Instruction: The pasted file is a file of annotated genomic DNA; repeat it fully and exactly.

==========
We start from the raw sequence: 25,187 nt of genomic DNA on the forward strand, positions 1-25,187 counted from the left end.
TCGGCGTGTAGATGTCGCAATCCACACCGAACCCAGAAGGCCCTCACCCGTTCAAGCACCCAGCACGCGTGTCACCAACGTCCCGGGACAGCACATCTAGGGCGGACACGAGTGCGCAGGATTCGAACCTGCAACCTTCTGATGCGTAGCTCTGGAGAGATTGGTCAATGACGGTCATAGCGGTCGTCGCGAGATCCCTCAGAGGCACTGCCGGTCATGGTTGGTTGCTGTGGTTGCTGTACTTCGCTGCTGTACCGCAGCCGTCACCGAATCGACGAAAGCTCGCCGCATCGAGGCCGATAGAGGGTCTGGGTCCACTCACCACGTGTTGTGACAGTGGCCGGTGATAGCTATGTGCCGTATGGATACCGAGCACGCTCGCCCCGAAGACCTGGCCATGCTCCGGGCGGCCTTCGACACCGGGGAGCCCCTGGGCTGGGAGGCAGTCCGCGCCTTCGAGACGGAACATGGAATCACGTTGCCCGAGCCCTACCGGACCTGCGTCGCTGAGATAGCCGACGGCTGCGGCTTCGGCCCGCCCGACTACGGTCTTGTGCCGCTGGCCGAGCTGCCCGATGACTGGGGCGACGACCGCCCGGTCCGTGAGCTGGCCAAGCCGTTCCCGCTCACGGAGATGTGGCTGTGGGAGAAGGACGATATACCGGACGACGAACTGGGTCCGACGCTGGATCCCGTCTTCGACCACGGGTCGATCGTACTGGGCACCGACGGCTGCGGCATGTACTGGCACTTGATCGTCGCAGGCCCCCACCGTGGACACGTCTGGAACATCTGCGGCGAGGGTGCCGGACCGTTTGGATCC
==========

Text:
We start from the raw sequence: 25,187 nt of genomic DNA on the forward strand, positions 1-25,187 counted from the left end.
TCGGCGTGTAGATGTCGCAATCCACACCGAACCCAGAAGGCCCTCACCCGTTCAAGCACCCAGCACGCGTGTCACCAACGTCCCGGGACAGCACATCTAGGGCGGACACGAGTGCGCAGGATTCGAACCTGCAACCTTCTGATGCGTAGCTCTGGAGAGATTGGTCAATGACGGTCATAGCGGTCGTCGCGAGATCCCTCAGAGGCACTGCCGGTCATGGTTGGTTGCTGTGGTTGCTGTACTTCGCTGCTGTACCGCAGCCGTCACCGAATCGACGAAAGCTCGCCGCATCGAGGCCGATAGAGGGTCTGGGTCCACTCACCACGTGTTGTGACAGTGGCCGGTGATAGCTATGTGCCGTATGGATACCGAGCACGCTCGCCCCGAAGACCTGGCCATGCTCCGGGCGGCCTTCGACACCGGGGAGCCCCTGGGCTGGGAGGCAGTCCGCGCCTTCGAGACGGAACATGGAATCACGTTGCCCGAGCCCTACCGGACCTGCGTCGCTGAGATAGCCGACGGCTGCGGCTTCGGCCCGCCCGACTACGGTCTTGTGCCGCTGGCCGAGCTGCCCGATGACTGGGGCGACGACCGCCCGGTCCGTGAGCTGGCCAAGCCGTTCCCGCTCACGGAGATGTGGCTGTGGGAGAAGGACGATATACCGGACGACGAACTGGGTCCGACGCTGGATCCCGTCTTCGACCACGGGTCGATCGTACTGGGCACCGACGGCTGCGGCATGTACTGGCACTTGATCGTCGCAGGCCCCCACCGTGGACACGTCTGGAACATCTGCGGCGAGGGTGCCGGACCGTTTGGATCC